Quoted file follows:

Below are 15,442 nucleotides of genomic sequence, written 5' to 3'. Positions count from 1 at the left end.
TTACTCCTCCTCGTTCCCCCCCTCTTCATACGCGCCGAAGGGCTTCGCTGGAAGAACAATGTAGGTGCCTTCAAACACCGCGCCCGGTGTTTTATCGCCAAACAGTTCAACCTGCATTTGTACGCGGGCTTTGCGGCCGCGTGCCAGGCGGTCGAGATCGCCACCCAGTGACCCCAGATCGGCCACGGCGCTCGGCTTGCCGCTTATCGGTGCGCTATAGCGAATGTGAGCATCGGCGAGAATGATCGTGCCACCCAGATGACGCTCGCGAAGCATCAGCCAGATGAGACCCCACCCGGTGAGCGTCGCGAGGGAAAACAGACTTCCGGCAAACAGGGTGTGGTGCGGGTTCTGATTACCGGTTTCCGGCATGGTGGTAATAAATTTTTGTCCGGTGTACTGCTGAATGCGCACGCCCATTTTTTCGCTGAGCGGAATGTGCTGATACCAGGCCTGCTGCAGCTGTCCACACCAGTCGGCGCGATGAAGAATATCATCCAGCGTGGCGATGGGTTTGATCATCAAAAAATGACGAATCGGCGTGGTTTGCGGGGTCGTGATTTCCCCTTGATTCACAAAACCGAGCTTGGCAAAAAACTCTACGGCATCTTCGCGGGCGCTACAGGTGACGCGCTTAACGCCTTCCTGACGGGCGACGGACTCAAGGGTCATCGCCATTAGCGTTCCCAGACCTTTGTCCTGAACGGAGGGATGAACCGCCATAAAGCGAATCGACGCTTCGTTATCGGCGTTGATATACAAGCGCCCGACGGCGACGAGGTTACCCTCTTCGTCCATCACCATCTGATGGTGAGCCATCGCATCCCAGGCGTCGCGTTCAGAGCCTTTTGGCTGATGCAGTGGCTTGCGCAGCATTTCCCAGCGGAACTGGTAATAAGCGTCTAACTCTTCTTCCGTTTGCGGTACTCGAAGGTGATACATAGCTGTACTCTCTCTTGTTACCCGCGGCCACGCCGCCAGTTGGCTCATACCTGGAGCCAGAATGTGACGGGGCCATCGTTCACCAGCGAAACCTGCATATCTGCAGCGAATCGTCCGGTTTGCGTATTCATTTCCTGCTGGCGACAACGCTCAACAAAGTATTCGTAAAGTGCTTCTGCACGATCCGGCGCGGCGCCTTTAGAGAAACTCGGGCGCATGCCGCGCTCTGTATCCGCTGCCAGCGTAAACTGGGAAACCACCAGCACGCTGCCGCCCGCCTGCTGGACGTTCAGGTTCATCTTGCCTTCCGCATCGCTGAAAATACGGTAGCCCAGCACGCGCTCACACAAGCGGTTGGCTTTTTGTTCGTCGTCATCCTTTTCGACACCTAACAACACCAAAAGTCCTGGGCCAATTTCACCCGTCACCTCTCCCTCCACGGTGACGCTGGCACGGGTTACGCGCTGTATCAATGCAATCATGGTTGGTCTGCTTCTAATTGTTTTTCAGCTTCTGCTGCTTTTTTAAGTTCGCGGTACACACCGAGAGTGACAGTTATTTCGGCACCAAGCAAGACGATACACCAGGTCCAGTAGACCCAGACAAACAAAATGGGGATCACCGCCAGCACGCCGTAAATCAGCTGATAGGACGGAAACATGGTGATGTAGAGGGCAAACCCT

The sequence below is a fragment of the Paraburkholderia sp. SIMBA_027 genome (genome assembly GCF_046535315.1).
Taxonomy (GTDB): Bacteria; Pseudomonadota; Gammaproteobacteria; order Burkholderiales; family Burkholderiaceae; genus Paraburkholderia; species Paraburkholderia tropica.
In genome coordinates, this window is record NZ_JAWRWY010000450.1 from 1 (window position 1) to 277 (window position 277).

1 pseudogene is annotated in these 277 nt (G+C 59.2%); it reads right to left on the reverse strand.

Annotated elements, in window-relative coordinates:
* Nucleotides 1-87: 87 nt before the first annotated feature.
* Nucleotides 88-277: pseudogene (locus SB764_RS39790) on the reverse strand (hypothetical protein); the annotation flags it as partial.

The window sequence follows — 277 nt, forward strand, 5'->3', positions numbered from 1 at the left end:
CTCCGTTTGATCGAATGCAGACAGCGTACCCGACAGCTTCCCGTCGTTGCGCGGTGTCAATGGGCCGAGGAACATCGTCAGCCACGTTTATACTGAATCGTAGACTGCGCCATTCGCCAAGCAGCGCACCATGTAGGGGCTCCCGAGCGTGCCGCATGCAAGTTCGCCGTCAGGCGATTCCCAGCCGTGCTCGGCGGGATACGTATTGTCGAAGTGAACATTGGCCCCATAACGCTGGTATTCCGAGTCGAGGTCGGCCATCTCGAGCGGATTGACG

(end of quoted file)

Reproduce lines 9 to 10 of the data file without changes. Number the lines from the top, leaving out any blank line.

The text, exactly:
* Nucleotides 88-277: pseudogene (locus SB764_RS39790) on the reverse strand (hypothetical protein); the annotation flags it as partial.

The window sequence follows — 277 nt, forward strand, 5'->3', positions numbered from 1 at the left end: